Loch Fyne (Scottish Gaelic: Loch Fìne, pronounced [l̪ˠɔx ˈfiːnə]; meaning "Loch of the Vine/Wine"), is a sea loch off the Firth of Clyde and forms part of the coast of the Cowal peninsula. Located on the west coast of Argyll and Bute, Scotland. It extends 65 kilometres (40 mi) inland from the Sound of Bute, making it the longest of the sea lochs in Scotland. It is connected to the Sound of Jura by the Crinan Canal. Although there is no evidence that grapes have grown there, the title is probably honorific, indicating that the river, Abhainn Fìne (river Fyne), was a well-respected river.
|Loch Gilp, Loch Shira|
|Location||Cowal, Argyll and Bute, Scotland.|
|Coordinates||56.172°N 5.100°W, grid reference NN0765202128|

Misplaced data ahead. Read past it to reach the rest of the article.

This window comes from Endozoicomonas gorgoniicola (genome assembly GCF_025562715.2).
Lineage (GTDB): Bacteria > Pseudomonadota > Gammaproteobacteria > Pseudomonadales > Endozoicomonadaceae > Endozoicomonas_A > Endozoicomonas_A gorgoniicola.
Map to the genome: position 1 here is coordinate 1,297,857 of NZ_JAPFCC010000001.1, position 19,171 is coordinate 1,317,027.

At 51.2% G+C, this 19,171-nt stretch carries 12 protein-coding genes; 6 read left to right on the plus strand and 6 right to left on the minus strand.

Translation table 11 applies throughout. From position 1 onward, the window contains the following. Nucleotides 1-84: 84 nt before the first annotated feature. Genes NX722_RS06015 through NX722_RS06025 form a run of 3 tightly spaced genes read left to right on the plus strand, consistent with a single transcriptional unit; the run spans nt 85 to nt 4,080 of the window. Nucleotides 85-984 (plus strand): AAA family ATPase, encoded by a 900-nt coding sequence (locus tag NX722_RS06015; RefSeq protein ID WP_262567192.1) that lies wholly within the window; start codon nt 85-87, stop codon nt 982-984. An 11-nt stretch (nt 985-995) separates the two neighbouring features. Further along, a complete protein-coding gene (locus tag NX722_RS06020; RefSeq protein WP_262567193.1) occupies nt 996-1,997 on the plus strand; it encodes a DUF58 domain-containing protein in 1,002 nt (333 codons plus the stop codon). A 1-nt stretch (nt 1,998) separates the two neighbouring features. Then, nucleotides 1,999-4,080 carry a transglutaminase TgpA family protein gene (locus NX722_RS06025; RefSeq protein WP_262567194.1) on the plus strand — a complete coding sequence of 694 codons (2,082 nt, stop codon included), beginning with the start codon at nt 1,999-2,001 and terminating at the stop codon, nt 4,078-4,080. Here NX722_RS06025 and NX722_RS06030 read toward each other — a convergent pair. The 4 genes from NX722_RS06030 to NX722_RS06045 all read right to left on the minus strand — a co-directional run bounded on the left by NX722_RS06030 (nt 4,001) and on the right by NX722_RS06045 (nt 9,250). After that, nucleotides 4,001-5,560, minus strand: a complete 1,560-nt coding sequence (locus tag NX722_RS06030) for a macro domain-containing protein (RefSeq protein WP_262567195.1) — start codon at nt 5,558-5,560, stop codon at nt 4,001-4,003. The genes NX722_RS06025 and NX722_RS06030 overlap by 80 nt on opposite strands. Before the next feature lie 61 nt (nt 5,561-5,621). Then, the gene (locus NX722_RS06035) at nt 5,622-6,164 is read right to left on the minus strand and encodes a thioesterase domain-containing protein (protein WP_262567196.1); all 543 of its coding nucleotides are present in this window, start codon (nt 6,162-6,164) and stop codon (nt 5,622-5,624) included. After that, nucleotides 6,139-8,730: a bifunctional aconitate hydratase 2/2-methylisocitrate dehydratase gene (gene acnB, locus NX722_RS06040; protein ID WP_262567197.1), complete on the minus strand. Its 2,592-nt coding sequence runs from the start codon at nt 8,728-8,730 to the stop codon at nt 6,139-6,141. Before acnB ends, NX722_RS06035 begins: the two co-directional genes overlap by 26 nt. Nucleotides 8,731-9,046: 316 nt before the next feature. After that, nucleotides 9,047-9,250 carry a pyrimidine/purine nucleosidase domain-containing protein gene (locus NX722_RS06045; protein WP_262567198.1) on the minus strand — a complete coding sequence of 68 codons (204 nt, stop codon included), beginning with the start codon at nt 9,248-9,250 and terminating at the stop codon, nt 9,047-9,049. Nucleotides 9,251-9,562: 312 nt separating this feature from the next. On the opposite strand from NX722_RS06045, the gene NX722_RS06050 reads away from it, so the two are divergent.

|Native name||Loch Fine (Scottish Gaelic)|
|Etymology||Vine (wine) lake Loch|
|River sources||Curl Arstich burn, river garron river Fyne lingerton burn king las water allt na craobh uinsinn Allt oigh Allt oich allt na Craig Abhainn Mor Inverneill river Allt Airigh na brodaig Douglas water dalchenna burn Allt Airigh na brodaig Abhainn Srathain Ardfenaig burn Crinan Canal Inverdrishaig water Allt an bog|
|Basin countries||Scotland, United Kingdom|
|Surface elevation||Sea Level|
In the north the terrain is mountainous, with the Arrochar Alps, Beinn Bhuidhe, Glen Shira, Glen Fyne, Glen Croe, Arrochar, Tyndrum and Loch Lomond nearby.
It is overlooked by the Tinkers' Heart, an old travellers' monument. It was a place for weddings to traditionally take place.